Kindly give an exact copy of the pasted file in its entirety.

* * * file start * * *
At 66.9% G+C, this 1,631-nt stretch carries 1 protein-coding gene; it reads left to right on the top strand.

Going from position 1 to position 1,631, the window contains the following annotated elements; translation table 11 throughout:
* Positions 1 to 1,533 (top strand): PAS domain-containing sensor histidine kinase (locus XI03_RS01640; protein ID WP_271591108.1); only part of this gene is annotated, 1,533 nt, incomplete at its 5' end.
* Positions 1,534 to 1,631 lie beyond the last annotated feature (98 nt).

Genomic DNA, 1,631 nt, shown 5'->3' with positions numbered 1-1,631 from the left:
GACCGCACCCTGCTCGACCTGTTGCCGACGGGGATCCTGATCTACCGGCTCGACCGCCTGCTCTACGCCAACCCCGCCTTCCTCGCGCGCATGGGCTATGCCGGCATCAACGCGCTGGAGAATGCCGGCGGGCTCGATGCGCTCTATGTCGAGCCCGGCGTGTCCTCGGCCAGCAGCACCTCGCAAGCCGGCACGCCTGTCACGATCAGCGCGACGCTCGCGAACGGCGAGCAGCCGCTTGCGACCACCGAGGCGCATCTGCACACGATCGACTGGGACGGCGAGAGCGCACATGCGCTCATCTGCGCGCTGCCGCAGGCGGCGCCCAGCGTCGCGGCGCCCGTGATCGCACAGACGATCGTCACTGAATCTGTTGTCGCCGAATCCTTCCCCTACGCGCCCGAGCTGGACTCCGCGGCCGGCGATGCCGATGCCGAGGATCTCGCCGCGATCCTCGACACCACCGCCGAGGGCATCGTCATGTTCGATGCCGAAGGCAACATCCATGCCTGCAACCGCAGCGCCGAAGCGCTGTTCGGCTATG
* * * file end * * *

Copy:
At 66.9% G+C, this 1,631-nt stretch carries 1 protein-coding gene; it reads left to right on the top strand.

Going from position 1 to position 1,631, the window contains the following annotated elements; translation table 11 throughout:
* Positions 1 to 1,533 (top strand): PAS domain-containing sensor histidine kinase (locus XI03_RS01640; protein ID WP_271591108.1); only part of this gene is annotated, 1,533 nt, incomplete at its 5' end.
* Positions 1,534 to 1,631 lie beyond the last annotated feature (98 nt).

Genomic DNA, 1,631 nt, shown 5'->3' with positions numbered 1-1,631 from the left:
GACCGCACCCTGCTCGACCTGTTGCCGACGGGGATCCTGATCTACCGGCTCGACCGCCTGCTCTACGCCAACCCCGCCTTCCTCGCGCGCATGGGCTATGCCGGCATCAACGCGCTGGAGAATGCCGGCGGGCTCGATGCGCTCTATGTCGAGCCCGGCGTGTCCTCGGCCAGCAGCACCTCGCAAGCCGGCACGCCTGTCACGATCAGCGCGACGCTCGCGAACGGCGAGCAGCCGCTTGCGACCACCGAGGCGCATCTGCACACGATCGACTGGGACGGCGAGAGCGCACATGCGCTCATCTGCGCGCTGCCGCAGGCGGCGCCCAGCGTCGCGGCGCCCGTGATCGCACAGACGATCGTCACTGAATCTGTTGTCGCCGAATCCTTCCCCTACGCGCCCGAGCTGGACTCCGCGGCCGGCGATGCCGATGCCGAGGATCTCGCCGCGATCCTCGACACCACCGCCGAGGGCATCGTCATGTTCGATGCCGAAGGCAACATCCATGCCTGCAACCGCAGCGCCGAAGCGCTGTTCGGCTATG